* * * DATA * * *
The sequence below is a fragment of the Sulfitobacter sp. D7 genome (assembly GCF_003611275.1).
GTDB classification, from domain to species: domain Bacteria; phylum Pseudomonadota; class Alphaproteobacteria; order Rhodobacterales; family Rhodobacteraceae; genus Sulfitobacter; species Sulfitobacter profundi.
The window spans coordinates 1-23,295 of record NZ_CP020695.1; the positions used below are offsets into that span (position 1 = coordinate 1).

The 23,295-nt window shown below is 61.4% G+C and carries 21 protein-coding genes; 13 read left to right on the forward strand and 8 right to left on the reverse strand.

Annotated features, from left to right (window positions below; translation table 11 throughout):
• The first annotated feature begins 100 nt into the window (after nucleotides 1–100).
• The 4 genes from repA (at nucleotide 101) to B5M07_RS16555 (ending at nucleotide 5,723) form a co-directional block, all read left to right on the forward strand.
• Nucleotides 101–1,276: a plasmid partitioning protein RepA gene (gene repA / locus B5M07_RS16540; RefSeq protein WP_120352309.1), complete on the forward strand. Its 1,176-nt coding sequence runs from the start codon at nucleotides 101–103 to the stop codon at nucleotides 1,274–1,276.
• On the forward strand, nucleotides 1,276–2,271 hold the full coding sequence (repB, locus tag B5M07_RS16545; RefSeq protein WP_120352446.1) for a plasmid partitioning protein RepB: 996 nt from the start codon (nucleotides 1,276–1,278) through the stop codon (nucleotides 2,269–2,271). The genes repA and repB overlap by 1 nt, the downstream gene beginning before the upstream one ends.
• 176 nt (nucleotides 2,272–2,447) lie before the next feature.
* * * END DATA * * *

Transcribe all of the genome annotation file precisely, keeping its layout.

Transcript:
The sequence below is a fragment of the Sulfitobacter sp. D7 genome (assembly GCF_003611275.1).
GTDB classification, from domain to species: domain Bacteria; phylum Pseudomonadota; class Alphaproteobacteria; order Rhodobacterales; family Rhodobacteraceae; genus Sulfitobacter; species Sulfitobacter profundi.
The window spans coordinates 1-23,295 of record NZ_CP020695.1; the positions used below are offsets into that span (position 1 = coordinate 1).

The 23,295-nt window shown below is 61.4% G+C and carries 21 protein-coding genes; 13 read left to right on the forward strand and 8 right to left on the reverse strand.

Annotated features, from left to right (window positions below; translation table 11 throughout):
• The first annotated feature begins 100 nt into the window (after nucleotides 1–100).
• The 4 genes from repA (at nucleotide 101) to B5M07_RS16555 (ending at nucleotide 5,723) form a co-directional block, all read left to right on the forward strand.
• Nucleotides 101–1,276: a plasmid partitioning protein RepA gene (gene repA / locus B5M07_RS16540; RefSeq protein WP_120352309.1), complete on the forward strand. Its 1,176-nt coding sequence runs from the start codon at nucleotides 101–103 to the stop codon at nucleotides 1,274–1,276.
• On the forward strand, nucleotides 1,276–2,271 hold the full coding sequence (repB, locus tag B5M07_RS16545; RefSeq protein WP_120352446.1) for a plasmid partitioning protein RepB: 996 nt from the start codon (nucleotides 1,276–1,278) through the stop codon (nucleotides 2,269–2,271). The genes repA and repB overlap by 1 nt, the downstream gene beginning before the upstream one ends.
• 176 nt (nucleotides 2,272–2,447) lie before the next feature.